As I lumbered sleepily into the kitchen on Sunday morning to make a coffee, the sight of heavy snowfall out of the window sent me running into the other room where I drew the curtains and descended into a schoolboy-like state of excitement. But it wasn’t just us in the UK who were able to appreciate snowfall as a rarity. The Algerian town of Ain Sefra which is in the North of the Sahara desert saw snowfall of its own, marking the fourth time in 42 years.
Equity markets set their own records with fresh highs as expectations of Biden’s stimulus plans propelled market optimism. Following his inauguration as the 46th US president last week, the reality of Biden’s $1.9 trillion stimulus package, and a move to reverse the isolationist policies pursued by former President Donald Trump, was welcomed by investors.
Amid a flurry of executive orders (a legal instrument used heavily by Biden’s predecessor) within his first few days in office, President Biden has actioned a wave of climate related policy commitments, the most significant of which is re-joining the Paris Climate Agreement. The implications of this are that the United States is now committed to a net-zero carbon emissions policy by 2050 in line with the aim of keeping global temperature increases below 2°C versus pre-industrial levels. While the European Union, China and other major economies have already made such a pledge, environmental equities may now enjoy yet more tailwinds as the world’s largest economy moves into line.
The market impact of this has been quite phenomenal. Figure 1 shows just how the Democrats’ election win, both in the White House (November) and now in the Senate (January), have helped propel the sector not only to fresh highs, but ahead of Technology stocks, which were previously the best performing part of the US equity market.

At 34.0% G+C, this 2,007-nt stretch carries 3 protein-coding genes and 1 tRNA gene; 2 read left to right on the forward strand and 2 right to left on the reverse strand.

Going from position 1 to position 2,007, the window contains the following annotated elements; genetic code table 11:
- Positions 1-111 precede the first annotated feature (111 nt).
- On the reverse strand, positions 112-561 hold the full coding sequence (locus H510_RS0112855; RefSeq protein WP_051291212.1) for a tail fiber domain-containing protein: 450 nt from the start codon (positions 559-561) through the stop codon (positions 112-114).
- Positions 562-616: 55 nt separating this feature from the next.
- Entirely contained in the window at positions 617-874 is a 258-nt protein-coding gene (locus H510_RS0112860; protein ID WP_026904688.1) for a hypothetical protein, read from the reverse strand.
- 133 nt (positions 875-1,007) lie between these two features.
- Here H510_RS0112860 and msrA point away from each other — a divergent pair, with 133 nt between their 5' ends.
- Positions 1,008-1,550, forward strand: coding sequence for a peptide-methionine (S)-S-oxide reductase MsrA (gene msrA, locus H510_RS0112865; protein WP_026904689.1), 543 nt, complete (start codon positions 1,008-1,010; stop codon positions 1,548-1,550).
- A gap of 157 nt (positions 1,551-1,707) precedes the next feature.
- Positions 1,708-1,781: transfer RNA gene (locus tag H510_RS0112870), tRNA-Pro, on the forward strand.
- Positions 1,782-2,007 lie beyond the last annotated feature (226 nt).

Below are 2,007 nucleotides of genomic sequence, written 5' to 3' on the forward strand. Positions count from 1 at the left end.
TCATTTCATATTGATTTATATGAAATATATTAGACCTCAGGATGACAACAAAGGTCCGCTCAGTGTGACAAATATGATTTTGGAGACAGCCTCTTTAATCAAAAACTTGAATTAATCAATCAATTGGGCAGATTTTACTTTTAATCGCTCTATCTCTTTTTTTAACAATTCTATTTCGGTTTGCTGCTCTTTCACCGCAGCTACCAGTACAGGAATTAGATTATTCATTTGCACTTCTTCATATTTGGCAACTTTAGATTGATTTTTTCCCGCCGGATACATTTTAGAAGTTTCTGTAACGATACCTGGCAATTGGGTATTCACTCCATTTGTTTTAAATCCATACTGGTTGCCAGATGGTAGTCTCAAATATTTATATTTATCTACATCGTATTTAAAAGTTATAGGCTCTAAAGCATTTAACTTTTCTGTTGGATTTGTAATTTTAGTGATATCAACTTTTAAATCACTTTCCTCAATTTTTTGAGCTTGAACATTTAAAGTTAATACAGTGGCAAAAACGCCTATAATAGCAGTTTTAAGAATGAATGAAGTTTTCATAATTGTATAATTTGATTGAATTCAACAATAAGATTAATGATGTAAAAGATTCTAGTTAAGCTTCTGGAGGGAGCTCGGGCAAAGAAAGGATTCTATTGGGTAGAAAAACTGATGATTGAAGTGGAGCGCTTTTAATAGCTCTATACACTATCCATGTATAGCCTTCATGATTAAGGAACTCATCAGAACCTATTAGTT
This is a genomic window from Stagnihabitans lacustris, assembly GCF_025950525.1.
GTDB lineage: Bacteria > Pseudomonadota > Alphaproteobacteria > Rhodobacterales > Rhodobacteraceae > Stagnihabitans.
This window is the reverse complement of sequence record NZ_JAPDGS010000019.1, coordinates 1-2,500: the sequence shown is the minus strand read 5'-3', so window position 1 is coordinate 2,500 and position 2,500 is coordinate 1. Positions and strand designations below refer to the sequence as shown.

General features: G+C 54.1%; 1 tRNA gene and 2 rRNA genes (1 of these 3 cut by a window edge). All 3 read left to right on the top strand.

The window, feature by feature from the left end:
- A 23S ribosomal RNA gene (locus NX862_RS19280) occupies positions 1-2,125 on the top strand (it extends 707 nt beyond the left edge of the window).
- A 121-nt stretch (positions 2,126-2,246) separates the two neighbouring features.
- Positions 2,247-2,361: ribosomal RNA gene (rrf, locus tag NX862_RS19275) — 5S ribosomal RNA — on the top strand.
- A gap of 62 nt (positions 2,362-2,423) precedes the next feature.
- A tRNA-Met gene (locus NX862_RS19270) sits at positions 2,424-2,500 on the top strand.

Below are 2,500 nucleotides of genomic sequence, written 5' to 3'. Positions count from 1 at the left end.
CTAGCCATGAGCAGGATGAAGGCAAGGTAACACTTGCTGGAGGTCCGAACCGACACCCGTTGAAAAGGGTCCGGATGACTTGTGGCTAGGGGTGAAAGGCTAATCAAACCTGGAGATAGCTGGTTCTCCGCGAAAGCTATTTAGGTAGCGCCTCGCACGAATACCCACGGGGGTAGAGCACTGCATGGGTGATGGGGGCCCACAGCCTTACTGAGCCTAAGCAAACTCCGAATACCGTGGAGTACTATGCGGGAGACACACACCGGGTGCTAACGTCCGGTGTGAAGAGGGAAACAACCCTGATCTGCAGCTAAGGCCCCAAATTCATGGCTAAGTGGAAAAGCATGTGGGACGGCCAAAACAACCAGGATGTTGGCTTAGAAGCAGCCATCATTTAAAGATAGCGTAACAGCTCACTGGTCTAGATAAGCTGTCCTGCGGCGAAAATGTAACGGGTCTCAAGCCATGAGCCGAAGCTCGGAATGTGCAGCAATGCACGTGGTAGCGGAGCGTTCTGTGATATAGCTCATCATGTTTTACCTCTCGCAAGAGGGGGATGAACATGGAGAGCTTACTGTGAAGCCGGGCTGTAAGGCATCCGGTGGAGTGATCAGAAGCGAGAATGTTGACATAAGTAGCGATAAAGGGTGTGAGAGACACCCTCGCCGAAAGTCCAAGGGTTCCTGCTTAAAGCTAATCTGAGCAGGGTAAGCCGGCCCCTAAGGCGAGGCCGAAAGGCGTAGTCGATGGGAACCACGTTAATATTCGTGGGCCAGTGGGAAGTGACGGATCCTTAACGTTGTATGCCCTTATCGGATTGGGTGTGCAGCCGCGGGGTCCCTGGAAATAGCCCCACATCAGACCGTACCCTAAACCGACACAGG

Figure 1. Recent commitments from the US president have acted as a tailwind for the Environmental sector which has now knocked US Technology off its pitch
Source: Bloomberg, EQ Investors
This comes at a time when large technology firms are facing fresh criticism around their anti-competitive practices, ranging from the Department of Justice investigation into Facebook, the EU Commission’s dealings with Alphabet, and China’s anti-trust probe into business practices from Alibaba. As one prominent UK fund manager has recently commented, these companies that have for years been driving innovation are now having to deal with the challenges posed by their business models. Though there are unlikely to be any immediate consequences from an anti-trust perspective for US technology (antitrust legal battles can be extremely protracted), some commentators have pointed to management teams focusing on such challenges rather than driving new growth.
Only time will tell whether the U-turns last week in American politics will be enough to unpick the impact of policy decisions under the previous administration. One thing is for sure though – the immediate future of environmental stocks looks bright.
STAT OF THE WEEK: 6.35 million – the number of people vaccinated in the UK with at least one dose, over one third of the way to the mid-February target of 15 million (HM Government).
Data correct as at: 21/01/2021
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